Manifest Sanctification… [A Conversation]

Sanctification: In Christ Only, In Manifest Reality, or in Both?

The following is based upon real discussions on the topic of experimental/manifest sanctification. Though not verbatim, it nonetheless accurately represents the gist, tone, and sentiment behind much of what has been encountered.

CHRIS WANNAGROW: One of the most overlooked aspects of the Christian walk and warfare, even woefully so in my own life, is the need to grow in sanctification.

PAT PERFIKASIS: Grow in sanctification? That sounds like freewill “progressive sanctification” talk. We do not “grow” in sanctification. We are already perfectly sanctified in Christ, by His finished work on the cross. Adding to one’s sanctification is like trying to add to one’s atonement, redemption, or justification.

CHRIS WANNAGROW: I disagree. I believe that the Bible is clear that growing in our manifest sanctification should be a priority for all of us, given the perfect righteousness and sanctification we already have in/by/through Christ Jesus. There are multiple passages in the Bible that evidence….

PAT PERFIKASIS: Stop right there; I’m telling you, there is no such thing as “manifest sanctification.” You will not find any such language in Scripture. God clearly says in…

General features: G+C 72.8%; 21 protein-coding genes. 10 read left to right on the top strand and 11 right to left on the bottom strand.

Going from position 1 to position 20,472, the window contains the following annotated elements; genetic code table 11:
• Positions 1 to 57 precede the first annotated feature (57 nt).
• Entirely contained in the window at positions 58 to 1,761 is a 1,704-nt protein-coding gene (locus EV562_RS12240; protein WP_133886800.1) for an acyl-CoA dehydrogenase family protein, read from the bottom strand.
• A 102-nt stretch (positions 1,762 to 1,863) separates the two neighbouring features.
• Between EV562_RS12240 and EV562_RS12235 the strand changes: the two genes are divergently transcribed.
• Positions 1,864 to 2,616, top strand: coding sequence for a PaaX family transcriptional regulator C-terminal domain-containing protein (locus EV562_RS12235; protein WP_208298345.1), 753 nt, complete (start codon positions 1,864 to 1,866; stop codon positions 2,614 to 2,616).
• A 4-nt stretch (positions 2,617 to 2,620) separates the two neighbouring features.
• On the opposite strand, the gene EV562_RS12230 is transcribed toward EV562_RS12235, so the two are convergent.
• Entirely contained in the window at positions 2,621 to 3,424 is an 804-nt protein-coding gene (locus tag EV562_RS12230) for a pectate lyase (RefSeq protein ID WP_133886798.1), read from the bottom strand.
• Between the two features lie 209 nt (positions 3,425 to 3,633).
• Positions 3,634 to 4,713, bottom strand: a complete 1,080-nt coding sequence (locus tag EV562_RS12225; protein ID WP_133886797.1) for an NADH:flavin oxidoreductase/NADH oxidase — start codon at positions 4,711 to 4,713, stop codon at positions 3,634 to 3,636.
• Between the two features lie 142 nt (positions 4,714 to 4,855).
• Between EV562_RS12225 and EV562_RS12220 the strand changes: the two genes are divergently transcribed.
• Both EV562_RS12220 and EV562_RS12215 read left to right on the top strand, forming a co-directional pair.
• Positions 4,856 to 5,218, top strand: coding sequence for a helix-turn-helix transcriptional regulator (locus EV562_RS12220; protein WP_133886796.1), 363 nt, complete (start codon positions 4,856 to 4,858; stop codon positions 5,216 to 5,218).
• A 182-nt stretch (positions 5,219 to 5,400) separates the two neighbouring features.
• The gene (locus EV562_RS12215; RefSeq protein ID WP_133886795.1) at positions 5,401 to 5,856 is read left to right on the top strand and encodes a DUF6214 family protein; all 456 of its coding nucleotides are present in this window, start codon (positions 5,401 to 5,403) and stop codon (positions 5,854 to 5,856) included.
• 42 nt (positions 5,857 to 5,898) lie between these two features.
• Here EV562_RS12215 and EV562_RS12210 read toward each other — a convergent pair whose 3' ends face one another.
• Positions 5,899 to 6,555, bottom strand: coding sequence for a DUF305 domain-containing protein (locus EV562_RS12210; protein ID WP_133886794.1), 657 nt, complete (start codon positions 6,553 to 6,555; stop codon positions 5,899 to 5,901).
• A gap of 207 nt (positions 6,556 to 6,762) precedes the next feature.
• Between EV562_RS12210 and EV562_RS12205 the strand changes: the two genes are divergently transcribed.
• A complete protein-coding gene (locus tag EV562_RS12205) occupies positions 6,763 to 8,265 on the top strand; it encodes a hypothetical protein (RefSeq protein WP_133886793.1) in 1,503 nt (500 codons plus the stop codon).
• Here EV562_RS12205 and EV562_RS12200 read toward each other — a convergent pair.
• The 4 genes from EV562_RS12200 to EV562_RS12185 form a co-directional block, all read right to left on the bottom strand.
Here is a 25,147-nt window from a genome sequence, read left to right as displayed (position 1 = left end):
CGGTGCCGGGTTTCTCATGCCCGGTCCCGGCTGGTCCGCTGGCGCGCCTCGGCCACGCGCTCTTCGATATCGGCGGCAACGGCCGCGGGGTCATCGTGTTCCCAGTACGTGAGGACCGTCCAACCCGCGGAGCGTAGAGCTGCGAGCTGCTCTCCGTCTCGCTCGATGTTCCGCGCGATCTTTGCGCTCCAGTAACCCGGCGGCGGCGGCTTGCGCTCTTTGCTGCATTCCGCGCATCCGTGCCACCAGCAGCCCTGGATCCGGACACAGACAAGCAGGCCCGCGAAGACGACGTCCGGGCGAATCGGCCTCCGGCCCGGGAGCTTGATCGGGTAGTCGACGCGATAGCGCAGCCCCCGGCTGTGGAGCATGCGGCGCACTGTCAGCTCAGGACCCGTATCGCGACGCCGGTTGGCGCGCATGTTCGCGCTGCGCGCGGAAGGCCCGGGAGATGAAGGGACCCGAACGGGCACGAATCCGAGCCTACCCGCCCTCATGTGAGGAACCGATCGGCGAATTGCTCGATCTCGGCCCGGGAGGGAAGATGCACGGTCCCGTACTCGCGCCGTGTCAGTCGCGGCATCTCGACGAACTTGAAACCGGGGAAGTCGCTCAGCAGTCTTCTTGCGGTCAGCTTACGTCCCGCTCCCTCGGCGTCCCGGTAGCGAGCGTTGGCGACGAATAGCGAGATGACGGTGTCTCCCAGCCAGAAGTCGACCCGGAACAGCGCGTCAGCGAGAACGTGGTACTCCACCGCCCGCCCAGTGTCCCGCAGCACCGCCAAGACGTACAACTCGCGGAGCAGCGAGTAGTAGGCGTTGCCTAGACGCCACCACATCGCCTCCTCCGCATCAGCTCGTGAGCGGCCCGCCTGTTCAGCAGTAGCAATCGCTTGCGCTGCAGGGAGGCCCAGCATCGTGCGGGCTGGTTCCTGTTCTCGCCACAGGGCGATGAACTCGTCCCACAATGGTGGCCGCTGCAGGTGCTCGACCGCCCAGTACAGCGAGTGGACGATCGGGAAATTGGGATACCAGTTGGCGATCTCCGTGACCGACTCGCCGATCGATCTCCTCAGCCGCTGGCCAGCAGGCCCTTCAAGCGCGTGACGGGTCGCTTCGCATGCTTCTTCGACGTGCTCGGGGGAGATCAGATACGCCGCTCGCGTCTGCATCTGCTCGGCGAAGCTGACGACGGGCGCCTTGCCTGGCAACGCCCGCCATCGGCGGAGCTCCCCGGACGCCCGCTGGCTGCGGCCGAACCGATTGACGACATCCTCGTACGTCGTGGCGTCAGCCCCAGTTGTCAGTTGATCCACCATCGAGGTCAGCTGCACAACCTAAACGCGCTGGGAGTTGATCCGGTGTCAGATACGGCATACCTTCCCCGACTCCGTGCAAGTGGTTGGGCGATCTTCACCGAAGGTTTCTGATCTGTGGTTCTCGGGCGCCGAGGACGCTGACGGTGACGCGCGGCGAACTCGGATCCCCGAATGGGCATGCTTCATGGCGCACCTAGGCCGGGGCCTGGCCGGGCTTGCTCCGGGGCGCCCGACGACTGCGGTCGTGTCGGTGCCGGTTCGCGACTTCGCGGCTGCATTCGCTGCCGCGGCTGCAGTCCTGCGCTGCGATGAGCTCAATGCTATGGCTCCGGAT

1 Corinthians 1:30 “But of Him are ye in Christ Jesus, who of God is made unto us wisdom, and righteousness, and sanctification, and redemption.”

Christ alone is my sanctification, through the Holy Spirit. I do not need to go about trying to ‘establish a sanctification of my own‘ by “adding to my sanctification,” or “growing in holiness” (as if that was even possible). For true Christians, there is no such thing as “progressing in sanctification.” It’s just bad theology, even borderline heresy. This is the kind of thing I would expect from Methodists, from Wesleyans, not from you.

CHRIS WANNAGROW: I can tell you feel strongly about it; however, the Bible is clear. Consider…

2 Corinthians 7:1 “Having therefore these promises, dearly beloved, let us cleanse ourselves [katharizō; G2511; purify, purge, consecrate, cleanse] from all filthiness of the flesh and spirit, perfecting holiness in the fear of God.”

That word perfecting [epiteleō; G2005; to fulfill further or completely, to execute or perform] denotes an increase, progression, or growth… it is an increase, progression, and/or growth in both the experience of,  and the manifestation of (even the actual performance ofholiness [hagiōsynē; G42; holy sanctity].